AstroPower was founded by Astrosystems. The original parent company, Astrosystems, traded for a while at about $2.00. Astrosystems dissolved, after spinnning off AstroPower, in the last vew years paying its shareholders something like a total of $4.00
I do not remember the details. I learned about Astrosystems through my shares in Astropower and I have been a fan ever since.
The history of ENER is older and more volatile. I am thinking about giving ENER another go, but I do not think there is, presently, a large market for their hydrogen storage efforts.
In the past their amorphous cells were not competive with most cells in their efficiency.
>>I am thinking about giving ENER another go, but I do not think there is, presently, a large market for their hydrogen storage efforts.
In the past their amorphous cells were not competive with most cells in their efficiency. <<
While the efficiency of the thin film amorphous PVs is lower than conventional PV materials, it has improved dramatically and is now almost as high as conventional PV was not too long ago. Furthermore, UniSolar's product continues to produce power even in low levels of ambient light, so that in most applications installations of similar peak capacity will actually deliver more kWh over the day because performance doesn't drop off as drastically in early morning and late afternoon hours.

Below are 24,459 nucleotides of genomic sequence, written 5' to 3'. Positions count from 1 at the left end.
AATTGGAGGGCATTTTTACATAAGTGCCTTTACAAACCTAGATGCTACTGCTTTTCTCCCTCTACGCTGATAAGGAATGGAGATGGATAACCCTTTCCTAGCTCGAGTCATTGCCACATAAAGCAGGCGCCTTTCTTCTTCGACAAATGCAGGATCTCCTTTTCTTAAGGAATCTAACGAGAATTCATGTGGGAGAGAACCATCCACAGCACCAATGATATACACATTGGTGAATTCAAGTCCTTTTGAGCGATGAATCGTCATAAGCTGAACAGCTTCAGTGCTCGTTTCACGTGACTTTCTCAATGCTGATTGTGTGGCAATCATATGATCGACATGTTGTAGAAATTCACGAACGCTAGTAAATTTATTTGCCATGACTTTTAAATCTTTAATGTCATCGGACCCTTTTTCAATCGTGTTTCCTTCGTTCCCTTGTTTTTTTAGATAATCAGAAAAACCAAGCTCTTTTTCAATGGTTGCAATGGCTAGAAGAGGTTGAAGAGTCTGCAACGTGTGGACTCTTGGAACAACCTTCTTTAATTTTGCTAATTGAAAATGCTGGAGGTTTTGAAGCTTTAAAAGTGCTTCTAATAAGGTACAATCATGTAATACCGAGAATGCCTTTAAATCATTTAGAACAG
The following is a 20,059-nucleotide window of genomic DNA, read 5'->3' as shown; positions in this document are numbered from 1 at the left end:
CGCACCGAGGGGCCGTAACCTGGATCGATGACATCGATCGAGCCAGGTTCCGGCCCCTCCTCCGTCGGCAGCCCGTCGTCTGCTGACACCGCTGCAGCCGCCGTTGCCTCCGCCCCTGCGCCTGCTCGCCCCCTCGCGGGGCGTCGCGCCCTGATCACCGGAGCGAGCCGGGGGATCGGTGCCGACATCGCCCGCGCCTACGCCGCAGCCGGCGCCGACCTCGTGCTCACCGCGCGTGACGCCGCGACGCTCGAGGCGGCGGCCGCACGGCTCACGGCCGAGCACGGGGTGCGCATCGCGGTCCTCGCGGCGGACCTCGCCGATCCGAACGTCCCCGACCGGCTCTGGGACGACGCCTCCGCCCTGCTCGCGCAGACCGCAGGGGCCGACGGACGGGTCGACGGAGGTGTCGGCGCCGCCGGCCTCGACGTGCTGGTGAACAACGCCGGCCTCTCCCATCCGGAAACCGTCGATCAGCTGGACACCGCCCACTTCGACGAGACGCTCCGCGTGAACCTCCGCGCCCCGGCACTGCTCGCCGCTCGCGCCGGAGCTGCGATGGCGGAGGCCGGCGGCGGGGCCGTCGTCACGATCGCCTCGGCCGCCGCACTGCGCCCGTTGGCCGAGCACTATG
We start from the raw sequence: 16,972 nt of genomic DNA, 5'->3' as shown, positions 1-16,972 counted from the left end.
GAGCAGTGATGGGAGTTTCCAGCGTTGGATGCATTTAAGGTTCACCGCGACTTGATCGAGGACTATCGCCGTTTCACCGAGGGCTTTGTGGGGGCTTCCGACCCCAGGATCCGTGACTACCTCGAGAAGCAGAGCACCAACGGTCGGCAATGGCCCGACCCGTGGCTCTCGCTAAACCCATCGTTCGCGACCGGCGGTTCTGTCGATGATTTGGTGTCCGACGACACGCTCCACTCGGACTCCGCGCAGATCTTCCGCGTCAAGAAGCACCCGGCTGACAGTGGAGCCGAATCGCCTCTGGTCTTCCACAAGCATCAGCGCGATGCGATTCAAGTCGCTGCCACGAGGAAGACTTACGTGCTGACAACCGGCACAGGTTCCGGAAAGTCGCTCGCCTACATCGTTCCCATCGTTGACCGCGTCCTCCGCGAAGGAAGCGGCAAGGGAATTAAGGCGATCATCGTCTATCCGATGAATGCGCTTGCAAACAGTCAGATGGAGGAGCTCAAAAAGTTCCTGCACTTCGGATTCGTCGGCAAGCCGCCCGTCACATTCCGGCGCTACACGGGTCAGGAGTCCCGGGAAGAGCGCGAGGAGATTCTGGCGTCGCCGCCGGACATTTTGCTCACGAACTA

I would strongly disagree with you over hydrogen storage markets. ENER's specific fuel cell technology aside, the technology offered by Ballard and others is very ripe and ready to go. The hurdle is no longer fuel cells, it's the fuel. No one has yet been able to produce a reformer that is reliable, cheap, and compact/light enough to do the job with conventional fuels. Compression and cryogenic liquification are both too dangerous and too energy intensive for practical widespread use. Only ENER's solid hydride method has been shown to have the right balance of storage density, safety, and charge/discharge kinetics, all in a low volume platform that can be customized to fit anywhere into a vehicle. The market for fuel cells in transportation won't ever get started without it.
I really didn't want to spam here. My apologies to the board for doing so...I felt like I had to bring up ENER to defend my earlier point from Indiantiger's attack, and from there it lead to more unanswered questions. For what it's worth, I am an investor and believer in APWR as well, and while there will be competition between the two, I don't see success for either of them mutually exclusive of success for the other. I'm more than happy to discuss ENER but suggest any questions about it might be better pointed to the appropriate board.